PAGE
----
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December 15, 2009 | Reply More

A simplified schematic of an air/fuel ratio sensor.

We all want clean air. We thrive in it. We breathe it in, turn it into power and exhale it. Our vehicles do exactly the same thing. The process of internal combustion is not 100 percent efficient, however. Not all the fuel is burned, and some is only partially burned. Totally unburned fuel is measured as hydrocarbons (HC), and partially burned fuel is measured as carbon monoxide (CO). If gas temperatures are high, say from a lean mixture, other gases that are produced as a by-product of combustion are oxides of nitrogen (NOx). These gases are all hazardous in their own way, and they are emitted from any vehicle’s tailpipe (O2 and CO2 are emitted with them, but only the latter has possible long-term environmental effects). Maximizing the efficiency of the combustion process will not only reduce air pollution, but also increase fuel mileage.

The Path to Enlightenment

One way to accurately control combustion is to monitor the contents of the exhaust and adjust fuel quantity and ignition timing accordingly. Monitoring the exhaust is now a time-honored tradition — we have been doing it since the mid-1970s. Within those 30+ years, the technology used has evolved. We started the journey with the single-wire zirconium dioxide O2 sensor (also known as a Lambda sensor or probe). The concept this sensor was based on is called the Nernst principle. Basically, this sensor generates its own signal voltage the strength of which depends on the oxygen content in the exhaust stream compared to that in ambient air. The signal is relatively high — 600 to 900 millivolts — in a mixture richer than the stoichiometric 14.7:1. The signal is less than 400 millivolts when the mixture is leaner than 14.7:1. The stoichiometric ratio theoretically yields the best optimization of combustion gases that allows a catalytic converter to both oxidize HC and CO, and reduce NOx to harmless nitrogen and oxygen.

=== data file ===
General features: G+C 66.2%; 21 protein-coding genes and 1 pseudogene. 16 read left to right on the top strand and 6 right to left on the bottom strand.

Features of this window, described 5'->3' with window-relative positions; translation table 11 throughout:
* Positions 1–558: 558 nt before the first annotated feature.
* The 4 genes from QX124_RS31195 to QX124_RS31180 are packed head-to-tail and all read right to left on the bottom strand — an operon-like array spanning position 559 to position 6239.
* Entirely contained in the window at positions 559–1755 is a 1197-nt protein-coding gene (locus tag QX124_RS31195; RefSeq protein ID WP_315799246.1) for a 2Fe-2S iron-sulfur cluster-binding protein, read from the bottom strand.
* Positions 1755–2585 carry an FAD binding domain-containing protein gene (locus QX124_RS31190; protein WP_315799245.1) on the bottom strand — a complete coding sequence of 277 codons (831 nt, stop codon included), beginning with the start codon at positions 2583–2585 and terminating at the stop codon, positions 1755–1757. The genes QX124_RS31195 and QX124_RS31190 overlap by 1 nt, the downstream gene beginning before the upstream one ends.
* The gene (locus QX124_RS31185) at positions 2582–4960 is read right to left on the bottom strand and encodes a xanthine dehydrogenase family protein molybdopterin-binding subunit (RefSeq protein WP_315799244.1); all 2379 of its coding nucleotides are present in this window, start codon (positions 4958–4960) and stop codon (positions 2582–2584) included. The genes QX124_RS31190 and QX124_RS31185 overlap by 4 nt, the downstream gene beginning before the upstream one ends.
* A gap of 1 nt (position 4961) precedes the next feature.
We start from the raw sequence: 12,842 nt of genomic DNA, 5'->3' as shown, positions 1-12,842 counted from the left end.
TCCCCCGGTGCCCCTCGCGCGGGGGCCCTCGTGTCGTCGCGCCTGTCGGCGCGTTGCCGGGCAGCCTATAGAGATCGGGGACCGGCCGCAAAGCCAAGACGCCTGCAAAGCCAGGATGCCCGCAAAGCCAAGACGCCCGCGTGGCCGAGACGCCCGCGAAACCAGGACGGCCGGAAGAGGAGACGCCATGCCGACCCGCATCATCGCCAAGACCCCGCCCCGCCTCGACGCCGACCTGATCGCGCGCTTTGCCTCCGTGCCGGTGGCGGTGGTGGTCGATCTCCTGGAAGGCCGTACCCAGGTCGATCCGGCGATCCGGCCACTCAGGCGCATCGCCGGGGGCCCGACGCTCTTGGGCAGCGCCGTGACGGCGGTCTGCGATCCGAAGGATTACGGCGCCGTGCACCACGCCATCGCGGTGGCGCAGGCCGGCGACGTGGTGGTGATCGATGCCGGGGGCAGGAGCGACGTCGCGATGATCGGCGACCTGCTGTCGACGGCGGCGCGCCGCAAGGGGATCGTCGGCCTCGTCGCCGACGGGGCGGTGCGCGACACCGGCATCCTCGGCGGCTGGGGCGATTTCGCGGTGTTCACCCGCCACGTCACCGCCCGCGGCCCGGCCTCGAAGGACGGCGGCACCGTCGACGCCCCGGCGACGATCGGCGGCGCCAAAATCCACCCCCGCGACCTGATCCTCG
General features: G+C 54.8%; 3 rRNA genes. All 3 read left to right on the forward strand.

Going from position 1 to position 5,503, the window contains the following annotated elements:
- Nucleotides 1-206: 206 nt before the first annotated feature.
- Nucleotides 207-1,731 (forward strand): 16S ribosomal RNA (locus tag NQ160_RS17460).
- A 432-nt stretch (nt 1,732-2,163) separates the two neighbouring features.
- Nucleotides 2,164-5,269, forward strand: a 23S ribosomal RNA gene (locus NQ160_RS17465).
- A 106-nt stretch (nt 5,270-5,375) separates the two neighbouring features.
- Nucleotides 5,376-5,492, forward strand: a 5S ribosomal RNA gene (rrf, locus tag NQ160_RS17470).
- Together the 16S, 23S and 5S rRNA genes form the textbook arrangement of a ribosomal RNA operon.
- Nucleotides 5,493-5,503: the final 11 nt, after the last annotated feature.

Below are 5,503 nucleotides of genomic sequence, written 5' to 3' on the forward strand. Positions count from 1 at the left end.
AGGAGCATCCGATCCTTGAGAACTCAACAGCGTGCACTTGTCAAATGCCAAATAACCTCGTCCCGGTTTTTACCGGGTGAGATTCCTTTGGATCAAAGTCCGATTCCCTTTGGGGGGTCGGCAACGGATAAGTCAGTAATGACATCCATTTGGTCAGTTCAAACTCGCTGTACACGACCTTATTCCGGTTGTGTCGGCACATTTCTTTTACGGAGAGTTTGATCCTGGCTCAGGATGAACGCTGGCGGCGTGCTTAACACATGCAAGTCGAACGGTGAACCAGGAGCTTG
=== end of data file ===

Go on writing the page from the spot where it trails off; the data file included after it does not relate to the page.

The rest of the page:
This original type of oxygen sensor can’t generate a voltage signal until it reaches 350 deg. C. A typical engine does not produce this level of exhaust heat until it reaches normal operating temperature, or is run at high rpm. So, the electrically-heated version appeared in the early 1980s (sometimes referred to as a HEGO for Heated Exhaust Oxygen Sensor). The heater element brings the sensor up to 400 deg. C. rapidly, and keeps it there at idle so that closed-loop operation is assured.

The next development was the planar type, which uses micro-thin layers of galvanic material incorporated with the heating element to provide even faster operation. BMW also used NGK “resistive jump” sensors that are similar to the Titanium type in that they require a reference voltage from the control unit of five volts that the sensor pulls to ground according to the O2 level. These sensors work the opposite of what we are used to. Sensor signal voltages above 2.5 volts (half the reference voltage) reflect lean mixtures, and those below 2.5

 

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Category: BMW TechDrive

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